Beauty Is In The Eyes Of The Beholder

‘Beauty is in the eyes of the beholder,’ this we can’t deny there is some truth to it. I think we’ve tried to pin point what is considered beautiful, what about Miss Universe, even this, we all have different opinion and can’t agree on who we think is the most beautiful. Why is that so? might be because it’s not a physical concrete as we all see, but more of a feeling that we have and beauty trends varies in different part of the world, thin might be considered sexy in certain part of the world but starvation, pathetically skinny in others.

What about this headline, “Thai “human zoo” cashes in on tribal refugees: “Giraffe-neck” Burmese women,” sounds awful don’t it. According to the article, the tradition of encasing a female’s neck in metal reportedly began years ago to stop rivals from kidnapping them. By making Padaung tribe females too freakish to be desired by others, the coils also allowed them to be identified easily if they were captured.


The ‘giraffe-neck women’ have been put on display for tourist to gawk at, alongside kitschy long-neck souvenirs including dolls, key chains, T-shirts, pen sets, portraits and post cards. They are somewhat exotic to look at and I’m sure they’re considered beautiful for some.

As I was growing up, I’ve noticed that most of my Chinese friends have very small feet; I was told that long feet are ugly. I thought it was rather strange; I’ve normal size feet for my height. It’d be odd for me to have small feet, I wouldn’t be able to balance myself, might just tilt over or something.


Then one of my best friends told me that back in China, girls with big, long feet are considered ugly. I was baffled, I think she just called me ugly, but she went on and explained that back in ancient China, for a woman to be considered beautiful, she must have a very small feet. How small? The size of the cigarette carton. What? True, and she said that the parents would wrap or bound their baby’s feet to prevent normal growth, ouch…sounds painful.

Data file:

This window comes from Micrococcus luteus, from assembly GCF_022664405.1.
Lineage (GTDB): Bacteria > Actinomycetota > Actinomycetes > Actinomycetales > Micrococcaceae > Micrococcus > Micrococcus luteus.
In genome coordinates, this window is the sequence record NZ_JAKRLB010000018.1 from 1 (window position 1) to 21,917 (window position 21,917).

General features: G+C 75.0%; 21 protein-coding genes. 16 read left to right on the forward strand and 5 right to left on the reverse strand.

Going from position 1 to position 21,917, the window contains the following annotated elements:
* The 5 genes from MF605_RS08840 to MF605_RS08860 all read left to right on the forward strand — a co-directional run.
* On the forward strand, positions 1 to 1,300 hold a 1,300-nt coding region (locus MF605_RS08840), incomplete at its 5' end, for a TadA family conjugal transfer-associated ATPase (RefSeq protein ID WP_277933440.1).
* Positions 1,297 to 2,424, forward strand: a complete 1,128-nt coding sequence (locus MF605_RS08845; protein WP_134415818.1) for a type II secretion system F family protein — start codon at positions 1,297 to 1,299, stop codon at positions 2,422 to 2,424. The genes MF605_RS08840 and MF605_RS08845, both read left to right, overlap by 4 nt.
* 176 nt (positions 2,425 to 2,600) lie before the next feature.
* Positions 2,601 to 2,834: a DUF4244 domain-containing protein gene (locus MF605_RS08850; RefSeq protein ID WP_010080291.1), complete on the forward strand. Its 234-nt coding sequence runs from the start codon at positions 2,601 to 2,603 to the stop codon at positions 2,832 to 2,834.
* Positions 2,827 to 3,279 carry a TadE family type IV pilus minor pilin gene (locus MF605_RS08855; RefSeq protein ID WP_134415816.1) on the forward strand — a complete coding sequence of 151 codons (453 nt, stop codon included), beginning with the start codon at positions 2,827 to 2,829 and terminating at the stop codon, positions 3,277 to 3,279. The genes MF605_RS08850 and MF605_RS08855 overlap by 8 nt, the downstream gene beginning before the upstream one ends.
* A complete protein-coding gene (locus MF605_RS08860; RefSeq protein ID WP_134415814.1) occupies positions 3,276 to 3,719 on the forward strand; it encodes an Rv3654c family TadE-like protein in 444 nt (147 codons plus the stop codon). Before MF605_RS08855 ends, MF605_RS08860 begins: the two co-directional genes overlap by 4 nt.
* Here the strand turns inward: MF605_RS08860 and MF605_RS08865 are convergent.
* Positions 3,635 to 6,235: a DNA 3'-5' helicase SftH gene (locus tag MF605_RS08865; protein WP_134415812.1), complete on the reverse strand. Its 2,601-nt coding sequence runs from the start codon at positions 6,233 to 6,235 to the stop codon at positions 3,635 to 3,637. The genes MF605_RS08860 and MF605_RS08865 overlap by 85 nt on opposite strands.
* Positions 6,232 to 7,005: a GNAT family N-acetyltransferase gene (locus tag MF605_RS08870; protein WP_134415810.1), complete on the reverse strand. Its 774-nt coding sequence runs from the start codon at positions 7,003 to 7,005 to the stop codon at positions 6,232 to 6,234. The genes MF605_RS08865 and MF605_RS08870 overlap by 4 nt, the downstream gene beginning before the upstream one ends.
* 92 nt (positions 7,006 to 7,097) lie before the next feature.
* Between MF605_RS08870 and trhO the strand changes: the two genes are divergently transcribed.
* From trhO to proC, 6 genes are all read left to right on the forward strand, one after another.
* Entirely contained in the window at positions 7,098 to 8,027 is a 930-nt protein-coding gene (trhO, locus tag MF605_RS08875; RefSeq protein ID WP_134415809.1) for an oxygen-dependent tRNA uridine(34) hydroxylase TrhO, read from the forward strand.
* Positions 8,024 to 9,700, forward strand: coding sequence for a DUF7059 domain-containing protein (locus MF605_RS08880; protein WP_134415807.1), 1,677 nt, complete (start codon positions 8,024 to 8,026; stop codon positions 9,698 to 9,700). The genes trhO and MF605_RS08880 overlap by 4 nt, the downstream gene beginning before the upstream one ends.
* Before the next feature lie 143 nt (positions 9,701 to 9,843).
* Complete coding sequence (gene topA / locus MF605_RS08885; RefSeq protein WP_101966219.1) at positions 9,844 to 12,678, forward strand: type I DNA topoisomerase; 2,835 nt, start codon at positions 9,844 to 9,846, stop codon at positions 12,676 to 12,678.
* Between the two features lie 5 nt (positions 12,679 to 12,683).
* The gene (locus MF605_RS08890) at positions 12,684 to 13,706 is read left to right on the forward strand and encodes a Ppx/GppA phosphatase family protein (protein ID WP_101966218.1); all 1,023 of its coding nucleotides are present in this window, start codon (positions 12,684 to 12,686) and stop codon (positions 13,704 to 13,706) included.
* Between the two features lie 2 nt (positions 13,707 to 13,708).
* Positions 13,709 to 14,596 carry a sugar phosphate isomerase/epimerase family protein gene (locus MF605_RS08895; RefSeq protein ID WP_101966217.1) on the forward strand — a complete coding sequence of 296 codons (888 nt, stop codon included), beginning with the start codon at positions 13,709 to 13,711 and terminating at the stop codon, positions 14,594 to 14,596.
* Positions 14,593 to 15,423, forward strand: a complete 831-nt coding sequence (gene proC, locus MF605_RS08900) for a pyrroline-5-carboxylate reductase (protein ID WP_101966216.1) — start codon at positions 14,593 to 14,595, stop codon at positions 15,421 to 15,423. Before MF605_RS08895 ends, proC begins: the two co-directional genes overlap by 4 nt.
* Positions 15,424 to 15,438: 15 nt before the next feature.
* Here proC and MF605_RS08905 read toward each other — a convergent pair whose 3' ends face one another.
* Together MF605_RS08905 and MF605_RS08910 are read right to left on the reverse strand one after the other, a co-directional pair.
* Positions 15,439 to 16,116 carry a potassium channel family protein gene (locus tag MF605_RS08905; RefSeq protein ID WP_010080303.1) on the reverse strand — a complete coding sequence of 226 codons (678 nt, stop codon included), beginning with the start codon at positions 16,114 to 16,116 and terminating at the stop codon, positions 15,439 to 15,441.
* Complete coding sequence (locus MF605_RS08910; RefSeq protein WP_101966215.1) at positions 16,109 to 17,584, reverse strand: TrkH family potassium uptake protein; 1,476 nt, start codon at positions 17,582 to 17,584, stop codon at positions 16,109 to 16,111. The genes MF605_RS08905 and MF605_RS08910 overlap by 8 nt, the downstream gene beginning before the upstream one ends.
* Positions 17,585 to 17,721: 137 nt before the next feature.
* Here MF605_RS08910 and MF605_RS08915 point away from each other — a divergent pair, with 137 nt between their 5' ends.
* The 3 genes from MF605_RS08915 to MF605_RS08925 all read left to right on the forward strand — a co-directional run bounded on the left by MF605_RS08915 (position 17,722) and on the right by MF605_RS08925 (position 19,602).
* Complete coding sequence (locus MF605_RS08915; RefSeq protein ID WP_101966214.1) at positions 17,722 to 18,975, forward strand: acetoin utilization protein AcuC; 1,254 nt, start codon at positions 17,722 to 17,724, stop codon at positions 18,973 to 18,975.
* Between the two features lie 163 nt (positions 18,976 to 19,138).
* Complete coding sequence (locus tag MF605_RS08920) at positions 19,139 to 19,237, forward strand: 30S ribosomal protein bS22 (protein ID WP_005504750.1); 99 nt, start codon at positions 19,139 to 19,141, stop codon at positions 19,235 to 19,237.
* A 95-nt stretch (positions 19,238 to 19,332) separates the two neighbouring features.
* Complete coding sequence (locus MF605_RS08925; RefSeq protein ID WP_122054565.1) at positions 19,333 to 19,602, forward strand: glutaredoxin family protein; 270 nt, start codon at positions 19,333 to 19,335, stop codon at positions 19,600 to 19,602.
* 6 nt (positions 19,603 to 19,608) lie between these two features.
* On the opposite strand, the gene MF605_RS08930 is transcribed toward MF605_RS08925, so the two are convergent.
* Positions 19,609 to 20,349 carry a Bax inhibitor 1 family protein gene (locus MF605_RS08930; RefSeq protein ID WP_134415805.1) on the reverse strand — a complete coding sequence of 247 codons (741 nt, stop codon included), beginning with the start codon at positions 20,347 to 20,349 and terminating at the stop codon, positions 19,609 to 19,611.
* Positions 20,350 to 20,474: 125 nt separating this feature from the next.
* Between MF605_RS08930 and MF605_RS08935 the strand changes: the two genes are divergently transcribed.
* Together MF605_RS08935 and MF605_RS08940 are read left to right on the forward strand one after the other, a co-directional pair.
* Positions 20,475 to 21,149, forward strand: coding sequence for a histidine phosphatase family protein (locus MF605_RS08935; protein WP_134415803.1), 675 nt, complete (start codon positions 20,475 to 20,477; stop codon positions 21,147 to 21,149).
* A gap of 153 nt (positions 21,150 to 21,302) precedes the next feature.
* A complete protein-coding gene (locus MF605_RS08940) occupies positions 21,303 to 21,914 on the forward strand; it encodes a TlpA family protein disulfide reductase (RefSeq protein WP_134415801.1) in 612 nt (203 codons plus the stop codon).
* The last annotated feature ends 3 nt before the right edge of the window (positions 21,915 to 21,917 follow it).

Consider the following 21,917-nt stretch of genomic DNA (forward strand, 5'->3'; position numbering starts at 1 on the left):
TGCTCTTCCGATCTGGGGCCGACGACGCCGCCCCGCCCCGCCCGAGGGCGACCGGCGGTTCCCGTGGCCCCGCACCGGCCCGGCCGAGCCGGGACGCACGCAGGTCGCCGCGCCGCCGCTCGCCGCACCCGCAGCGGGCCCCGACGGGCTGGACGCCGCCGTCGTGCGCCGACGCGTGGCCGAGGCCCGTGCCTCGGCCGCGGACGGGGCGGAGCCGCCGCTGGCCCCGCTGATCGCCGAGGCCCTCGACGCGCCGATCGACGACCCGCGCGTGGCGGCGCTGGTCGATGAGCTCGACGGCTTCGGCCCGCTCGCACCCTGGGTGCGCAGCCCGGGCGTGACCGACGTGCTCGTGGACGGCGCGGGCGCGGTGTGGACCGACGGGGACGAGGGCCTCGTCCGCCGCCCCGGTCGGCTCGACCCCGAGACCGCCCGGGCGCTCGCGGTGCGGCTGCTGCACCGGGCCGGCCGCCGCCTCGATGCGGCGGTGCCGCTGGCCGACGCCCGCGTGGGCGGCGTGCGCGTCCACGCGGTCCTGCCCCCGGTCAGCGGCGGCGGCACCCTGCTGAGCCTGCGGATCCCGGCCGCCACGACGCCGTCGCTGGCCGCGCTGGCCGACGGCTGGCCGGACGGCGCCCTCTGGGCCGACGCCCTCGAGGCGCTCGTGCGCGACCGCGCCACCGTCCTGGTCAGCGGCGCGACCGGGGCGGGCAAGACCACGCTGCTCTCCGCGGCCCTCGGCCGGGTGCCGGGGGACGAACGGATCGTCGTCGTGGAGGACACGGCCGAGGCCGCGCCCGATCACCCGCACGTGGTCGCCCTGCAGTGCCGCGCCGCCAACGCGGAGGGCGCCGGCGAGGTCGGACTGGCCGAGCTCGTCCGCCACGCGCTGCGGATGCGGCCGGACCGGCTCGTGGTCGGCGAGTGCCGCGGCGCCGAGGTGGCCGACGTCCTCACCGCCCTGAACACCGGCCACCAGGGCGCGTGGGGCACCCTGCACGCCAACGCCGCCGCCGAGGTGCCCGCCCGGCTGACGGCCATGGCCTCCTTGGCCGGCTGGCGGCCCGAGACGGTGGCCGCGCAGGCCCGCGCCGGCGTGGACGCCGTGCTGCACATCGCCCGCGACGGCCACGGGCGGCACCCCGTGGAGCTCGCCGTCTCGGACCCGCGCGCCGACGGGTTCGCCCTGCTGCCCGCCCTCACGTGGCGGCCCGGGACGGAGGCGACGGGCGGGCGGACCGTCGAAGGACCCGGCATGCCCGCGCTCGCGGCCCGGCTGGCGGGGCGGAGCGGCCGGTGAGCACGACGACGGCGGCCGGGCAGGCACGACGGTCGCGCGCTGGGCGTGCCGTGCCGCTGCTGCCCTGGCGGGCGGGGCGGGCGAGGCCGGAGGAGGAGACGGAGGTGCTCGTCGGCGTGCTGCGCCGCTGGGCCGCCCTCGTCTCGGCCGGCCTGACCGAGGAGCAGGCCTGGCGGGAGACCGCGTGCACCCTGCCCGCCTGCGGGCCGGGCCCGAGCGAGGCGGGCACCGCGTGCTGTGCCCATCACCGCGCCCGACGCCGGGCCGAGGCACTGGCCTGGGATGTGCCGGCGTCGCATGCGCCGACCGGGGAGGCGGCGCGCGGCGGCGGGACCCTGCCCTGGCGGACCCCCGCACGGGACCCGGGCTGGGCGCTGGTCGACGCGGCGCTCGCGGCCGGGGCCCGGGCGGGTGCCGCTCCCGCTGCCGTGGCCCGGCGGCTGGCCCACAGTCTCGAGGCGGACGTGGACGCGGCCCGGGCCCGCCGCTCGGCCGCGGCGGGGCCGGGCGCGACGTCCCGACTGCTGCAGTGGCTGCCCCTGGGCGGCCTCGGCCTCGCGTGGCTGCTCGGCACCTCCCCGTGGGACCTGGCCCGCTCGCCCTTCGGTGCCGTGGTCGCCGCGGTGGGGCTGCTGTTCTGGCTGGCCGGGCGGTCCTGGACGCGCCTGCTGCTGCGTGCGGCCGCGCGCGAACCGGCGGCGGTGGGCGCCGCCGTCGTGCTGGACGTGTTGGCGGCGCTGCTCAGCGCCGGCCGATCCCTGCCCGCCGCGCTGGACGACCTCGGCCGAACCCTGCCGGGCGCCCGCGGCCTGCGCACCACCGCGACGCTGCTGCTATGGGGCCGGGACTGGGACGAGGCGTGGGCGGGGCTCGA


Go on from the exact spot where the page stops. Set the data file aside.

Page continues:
Hmm, the size of cigarette carton, no wonder she thought I was ugly, I’m a size 8 and when I purchased shoes in Chinatown, NY several years back, they looked at me as if I was a freak or something, might have never seen such giant feet before. But just the thought of it, I can’t imagine how these women would be able to balance themselves, and I certainly don’t see the beauty in that at all and might be because I’m not from that era, and region.

This Chinese tradition of feet bounding had been passed down for over several decades, but has changed when the communist took over, and might be because everyone has to work equally, small feet just wouldn’t cut it, which I’m glad because I think it’s torturing to have this kind of beauty. I just don’t see the beauty in deformity of the feet, but the ideas are still there for many Chinese people, small feet are still considered beautiful. I wonder if Chinese guy would look at the feet before face, I need to pay closer attention the next time I see my Chinese male friends.

I often wonder who sets up the trend of beauty; it seems to change pretty often. Is it the males, the designers, or the individual female setting her own beauty trends?